The recipe found by Joe Ledington reads as follows:

11 Spices – Mix with 2 cups white flour

  1. 23 tablespoon salt
  2. 12 tablespoon thyme
  3. 12 tablespoon basil
  4. 13 tablespoon oregano
  5. 1 tablespoon celery salt
  6. 1 tablespoon black pepper
  7. 1 tablespoon dry mustard
  8. 4 tablespoon paprika
  9. 2 tablespoon garlic salt
  10. 1 tablespoon ground ginger
  11. 3 tablespoon white pepper

While Ledington expressed uncertainty that the recipe was the Original Recipe, he had a hand in mixing the Original Recipe for Colonel Sanders when he was a young boy, and recalled that white pepper was a principal ingredient.

The Ledington recipe is inaccurate and misleading based on the labeling requirements of the USDA. KFC by law has published various aspects of their ingredients, however, since mustard is an allergen, it must be clearly labeled as such, and KFC has never published any allergen warnings for the use of mustard in the Original Recipe. Furthermore, the USDA prohibits the classification of any variations of garlic, celery or onion to be lumped under "Other Spices" or "Natural Flavorings", once again garlic, celery and onion are not listed by KFC in any published Original Recipe labeling or consumer information, nor are these ingredients listed by Marion-Kay seasoning either for their 99-X. In conclusion, any KFC Original recipes claiming to contain garlic, onion, celery or mustard in any form (salt, powder or flakes) are incorrect. The only ingredients which are guaranteed to be legitimate are those listed through labeling and those guaranteed ingredients include: salt, MSG, black pepper, white pepper, coriander and sage. The "Other" ingredients are mere speculation, but the most popular conclusions are savory, thyme, ginger and marjoram. There is some debate as to whether or not Colonel Sanders referred to different grinds of black pepper as separate ingredients.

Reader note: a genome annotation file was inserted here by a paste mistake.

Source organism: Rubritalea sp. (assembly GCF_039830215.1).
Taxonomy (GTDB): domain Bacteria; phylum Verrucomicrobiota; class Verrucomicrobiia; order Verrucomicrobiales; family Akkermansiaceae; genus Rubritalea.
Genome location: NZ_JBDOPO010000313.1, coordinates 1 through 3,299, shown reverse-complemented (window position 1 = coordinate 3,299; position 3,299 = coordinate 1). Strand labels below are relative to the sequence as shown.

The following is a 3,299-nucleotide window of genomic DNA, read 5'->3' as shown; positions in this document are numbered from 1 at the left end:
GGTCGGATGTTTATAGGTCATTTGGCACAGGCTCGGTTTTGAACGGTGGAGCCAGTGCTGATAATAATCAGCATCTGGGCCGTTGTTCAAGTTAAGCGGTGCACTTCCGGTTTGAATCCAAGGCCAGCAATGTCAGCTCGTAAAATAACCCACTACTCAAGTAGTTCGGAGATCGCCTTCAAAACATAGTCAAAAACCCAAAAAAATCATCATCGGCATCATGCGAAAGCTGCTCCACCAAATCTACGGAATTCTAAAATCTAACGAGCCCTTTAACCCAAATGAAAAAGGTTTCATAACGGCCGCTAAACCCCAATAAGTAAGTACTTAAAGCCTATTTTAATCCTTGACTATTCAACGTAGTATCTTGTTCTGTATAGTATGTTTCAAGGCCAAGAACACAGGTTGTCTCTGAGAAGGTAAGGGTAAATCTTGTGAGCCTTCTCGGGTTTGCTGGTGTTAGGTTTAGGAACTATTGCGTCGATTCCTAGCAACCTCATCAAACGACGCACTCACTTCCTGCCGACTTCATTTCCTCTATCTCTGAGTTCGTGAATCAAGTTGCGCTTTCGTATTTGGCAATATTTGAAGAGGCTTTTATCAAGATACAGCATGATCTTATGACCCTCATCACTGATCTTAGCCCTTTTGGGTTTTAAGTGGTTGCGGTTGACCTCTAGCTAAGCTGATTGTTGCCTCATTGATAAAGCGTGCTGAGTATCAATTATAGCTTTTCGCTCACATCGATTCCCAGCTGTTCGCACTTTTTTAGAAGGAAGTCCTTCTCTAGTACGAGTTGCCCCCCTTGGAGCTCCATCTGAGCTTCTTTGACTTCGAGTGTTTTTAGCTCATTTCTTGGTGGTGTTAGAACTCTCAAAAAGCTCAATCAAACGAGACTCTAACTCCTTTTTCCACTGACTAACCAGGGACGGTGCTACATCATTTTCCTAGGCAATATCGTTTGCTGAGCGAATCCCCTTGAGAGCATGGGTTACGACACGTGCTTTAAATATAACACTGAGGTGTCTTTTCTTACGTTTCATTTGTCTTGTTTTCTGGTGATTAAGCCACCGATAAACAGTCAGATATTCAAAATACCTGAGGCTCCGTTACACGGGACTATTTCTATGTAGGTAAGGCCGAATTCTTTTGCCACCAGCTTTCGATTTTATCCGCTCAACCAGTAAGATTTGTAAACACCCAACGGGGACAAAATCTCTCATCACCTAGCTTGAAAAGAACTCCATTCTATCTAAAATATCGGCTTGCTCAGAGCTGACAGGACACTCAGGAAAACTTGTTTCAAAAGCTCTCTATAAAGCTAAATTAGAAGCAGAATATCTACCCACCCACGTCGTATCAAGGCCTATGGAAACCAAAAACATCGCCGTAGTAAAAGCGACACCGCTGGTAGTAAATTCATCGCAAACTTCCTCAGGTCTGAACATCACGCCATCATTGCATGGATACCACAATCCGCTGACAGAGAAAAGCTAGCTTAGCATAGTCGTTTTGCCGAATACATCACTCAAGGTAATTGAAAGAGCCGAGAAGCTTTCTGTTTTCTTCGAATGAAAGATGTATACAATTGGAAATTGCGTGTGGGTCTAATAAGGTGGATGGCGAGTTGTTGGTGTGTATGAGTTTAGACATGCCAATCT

Contrary to popular belief, both visual and laboratory inspections of KFC seasoning mix, Marion-Kay 99-X seasoning mix as well as the Irish equivalent Grace's Strong Blend Seasoning mix; none contain any ingredients which are red in color. Which means, there is no paprika, no chili powder, no cayenne pepper, or any other ingredient with a red color. KFC published labeling and consumer information does not contain any references to the use of natural coloring for Original Recipe. Results of visual and laboratory inspection of all the seasoning mixes indicates an overwhelming grey color tone derived from the abundant quantity of black pepper. References have been made to the "secret recipe" containing Tellicherry, but a common misconception regarding Tellicherry black pepper is that it is not a type of pepper. Tellicherry is nothing more than a size of the peppercorn, not a type or variety of pepper. What is clear is that black pepper is predominate in the Original Recipe, large black flecks of pepper are easily visible in the final product. Measurements of the fleck sizes indicate that the flecks are one quarter size cracked black pepper which is equivalent to an 8-10 mesh size, or approximately 1/8" to 3/32" in size. This supports various statements that the use of various grinds of black pepper is accurate including: cracked 8-10 mesh, course 12-16 mesh and fine ground 22-36 mesh. Its the use of fine ground pepper which is responsible for the heavy grey color overall in all 3 of the commercial seasoning blends.

Any discussion regarding the Original Recipe must include 2 important components:

1. The chicken is brined "marinated" in a solution containing salt and MSG. Contrary to certain beliefs KFC is not brined in buttermilk and eggs.

2. The 2 cups of flour must also include powdered egg whites, powdered milk and a leavening agent - baking powder.